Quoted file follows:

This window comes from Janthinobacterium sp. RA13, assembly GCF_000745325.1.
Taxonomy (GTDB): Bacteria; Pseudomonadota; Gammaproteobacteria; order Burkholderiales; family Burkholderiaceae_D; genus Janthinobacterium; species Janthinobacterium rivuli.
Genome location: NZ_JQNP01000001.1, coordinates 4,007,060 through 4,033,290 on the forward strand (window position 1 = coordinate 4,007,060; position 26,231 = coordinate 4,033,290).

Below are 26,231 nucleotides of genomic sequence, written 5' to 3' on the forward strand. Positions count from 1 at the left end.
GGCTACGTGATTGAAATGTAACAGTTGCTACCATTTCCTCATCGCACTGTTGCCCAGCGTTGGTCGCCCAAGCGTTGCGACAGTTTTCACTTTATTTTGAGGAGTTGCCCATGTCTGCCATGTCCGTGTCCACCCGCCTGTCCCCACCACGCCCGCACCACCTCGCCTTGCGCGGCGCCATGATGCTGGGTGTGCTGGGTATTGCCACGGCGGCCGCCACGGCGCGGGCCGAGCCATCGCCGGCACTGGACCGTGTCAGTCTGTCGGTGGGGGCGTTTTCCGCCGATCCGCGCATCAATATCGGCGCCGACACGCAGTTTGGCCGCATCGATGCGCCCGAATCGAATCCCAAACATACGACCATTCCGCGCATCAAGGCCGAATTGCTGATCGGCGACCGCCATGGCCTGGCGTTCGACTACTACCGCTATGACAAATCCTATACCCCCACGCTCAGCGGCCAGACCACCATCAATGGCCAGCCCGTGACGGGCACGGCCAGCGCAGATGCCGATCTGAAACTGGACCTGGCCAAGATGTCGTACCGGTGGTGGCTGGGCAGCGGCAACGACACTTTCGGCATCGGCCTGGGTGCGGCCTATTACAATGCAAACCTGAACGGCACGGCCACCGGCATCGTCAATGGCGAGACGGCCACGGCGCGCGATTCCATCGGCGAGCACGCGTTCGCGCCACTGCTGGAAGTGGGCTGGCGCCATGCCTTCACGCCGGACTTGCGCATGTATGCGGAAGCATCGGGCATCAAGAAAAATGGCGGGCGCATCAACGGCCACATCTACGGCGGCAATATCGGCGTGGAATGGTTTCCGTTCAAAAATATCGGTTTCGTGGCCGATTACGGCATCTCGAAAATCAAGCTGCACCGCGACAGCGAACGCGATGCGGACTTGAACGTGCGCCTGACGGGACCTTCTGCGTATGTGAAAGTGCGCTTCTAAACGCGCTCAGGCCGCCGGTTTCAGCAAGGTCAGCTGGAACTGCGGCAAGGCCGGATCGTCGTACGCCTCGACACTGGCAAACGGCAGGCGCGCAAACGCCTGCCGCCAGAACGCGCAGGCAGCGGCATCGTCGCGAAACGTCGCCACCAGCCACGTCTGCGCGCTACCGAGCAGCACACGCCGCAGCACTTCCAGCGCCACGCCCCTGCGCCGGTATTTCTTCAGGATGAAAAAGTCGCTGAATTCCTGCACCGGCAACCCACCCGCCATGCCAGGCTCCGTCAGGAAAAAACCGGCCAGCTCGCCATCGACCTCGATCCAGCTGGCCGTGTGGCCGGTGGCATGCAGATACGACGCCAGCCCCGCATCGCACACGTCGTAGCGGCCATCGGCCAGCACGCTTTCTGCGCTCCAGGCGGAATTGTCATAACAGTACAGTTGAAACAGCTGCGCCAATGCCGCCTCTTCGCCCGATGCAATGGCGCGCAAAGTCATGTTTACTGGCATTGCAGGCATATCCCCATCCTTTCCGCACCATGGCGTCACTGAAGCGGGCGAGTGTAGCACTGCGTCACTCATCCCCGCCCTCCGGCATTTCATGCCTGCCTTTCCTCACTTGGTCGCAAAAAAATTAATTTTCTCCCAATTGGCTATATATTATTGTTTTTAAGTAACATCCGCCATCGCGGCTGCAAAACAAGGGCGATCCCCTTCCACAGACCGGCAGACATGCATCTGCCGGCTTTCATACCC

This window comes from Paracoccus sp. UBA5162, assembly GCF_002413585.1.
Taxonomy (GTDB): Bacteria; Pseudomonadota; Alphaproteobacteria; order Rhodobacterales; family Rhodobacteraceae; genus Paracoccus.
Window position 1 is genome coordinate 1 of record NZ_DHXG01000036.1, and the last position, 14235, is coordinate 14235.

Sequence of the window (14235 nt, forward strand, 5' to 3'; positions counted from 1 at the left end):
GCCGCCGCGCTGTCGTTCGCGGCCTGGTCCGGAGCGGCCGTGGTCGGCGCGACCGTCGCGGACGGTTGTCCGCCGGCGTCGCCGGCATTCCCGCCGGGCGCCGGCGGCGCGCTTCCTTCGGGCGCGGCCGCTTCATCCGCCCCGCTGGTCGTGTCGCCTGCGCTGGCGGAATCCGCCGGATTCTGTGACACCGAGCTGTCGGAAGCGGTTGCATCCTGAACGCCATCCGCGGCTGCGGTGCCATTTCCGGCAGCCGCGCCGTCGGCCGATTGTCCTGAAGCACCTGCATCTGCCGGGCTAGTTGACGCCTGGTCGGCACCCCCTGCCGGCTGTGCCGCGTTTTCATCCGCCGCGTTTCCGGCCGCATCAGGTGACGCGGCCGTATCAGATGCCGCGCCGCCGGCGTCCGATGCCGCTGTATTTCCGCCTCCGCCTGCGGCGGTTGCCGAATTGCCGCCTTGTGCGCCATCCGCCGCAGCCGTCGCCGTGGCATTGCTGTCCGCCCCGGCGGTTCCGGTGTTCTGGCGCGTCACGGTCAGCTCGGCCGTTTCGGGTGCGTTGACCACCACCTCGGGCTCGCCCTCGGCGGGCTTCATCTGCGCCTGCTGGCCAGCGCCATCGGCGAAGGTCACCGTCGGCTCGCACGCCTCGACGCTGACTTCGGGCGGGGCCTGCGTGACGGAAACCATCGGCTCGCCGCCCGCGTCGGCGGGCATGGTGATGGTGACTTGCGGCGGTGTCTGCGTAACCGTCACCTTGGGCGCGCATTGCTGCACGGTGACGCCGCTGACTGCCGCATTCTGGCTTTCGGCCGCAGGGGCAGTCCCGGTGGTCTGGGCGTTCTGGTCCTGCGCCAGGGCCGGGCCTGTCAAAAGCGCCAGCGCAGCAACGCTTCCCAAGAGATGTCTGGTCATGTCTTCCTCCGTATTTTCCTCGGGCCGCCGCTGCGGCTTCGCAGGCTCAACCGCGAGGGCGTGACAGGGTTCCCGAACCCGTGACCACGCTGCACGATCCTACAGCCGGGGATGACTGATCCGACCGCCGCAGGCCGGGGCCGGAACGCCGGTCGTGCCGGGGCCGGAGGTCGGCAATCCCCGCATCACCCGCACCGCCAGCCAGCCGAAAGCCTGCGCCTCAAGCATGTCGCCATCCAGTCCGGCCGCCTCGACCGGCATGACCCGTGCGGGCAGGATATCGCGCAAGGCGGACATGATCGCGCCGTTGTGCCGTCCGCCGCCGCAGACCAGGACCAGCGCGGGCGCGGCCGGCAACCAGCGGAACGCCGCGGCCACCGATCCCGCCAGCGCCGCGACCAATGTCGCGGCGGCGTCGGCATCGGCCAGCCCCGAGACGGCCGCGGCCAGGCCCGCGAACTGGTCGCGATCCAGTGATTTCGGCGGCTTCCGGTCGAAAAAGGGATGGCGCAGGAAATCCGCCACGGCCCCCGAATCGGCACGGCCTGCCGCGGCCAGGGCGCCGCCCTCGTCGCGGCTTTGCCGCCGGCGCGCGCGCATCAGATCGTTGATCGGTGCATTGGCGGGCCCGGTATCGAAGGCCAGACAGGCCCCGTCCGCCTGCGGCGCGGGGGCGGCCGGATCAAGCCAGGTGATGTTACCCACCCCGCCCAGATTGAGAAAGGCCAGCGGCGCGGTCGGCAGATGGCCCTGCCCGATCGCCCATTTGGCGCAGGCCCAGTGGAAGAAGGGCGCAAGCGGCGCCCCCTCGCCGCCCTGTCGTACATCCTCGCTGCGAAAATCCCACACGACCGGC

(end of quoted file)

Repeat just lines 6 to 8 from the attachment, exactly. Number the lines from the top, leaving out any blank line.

This window comes from Paracoccus sp. UBA5162, assembly GCF_002413585.1.
Taxonomy (GTDB): Bacteria; Pseudomonadota; Alphaproteobacteria; order Rhodobacterales; family Rhodobacteraceae; genus Paracoccus.
Window position 1 is genome coordinate 1 of record NZ_DHXG01000036.1, and the last position, 14235, is coordinate 14235.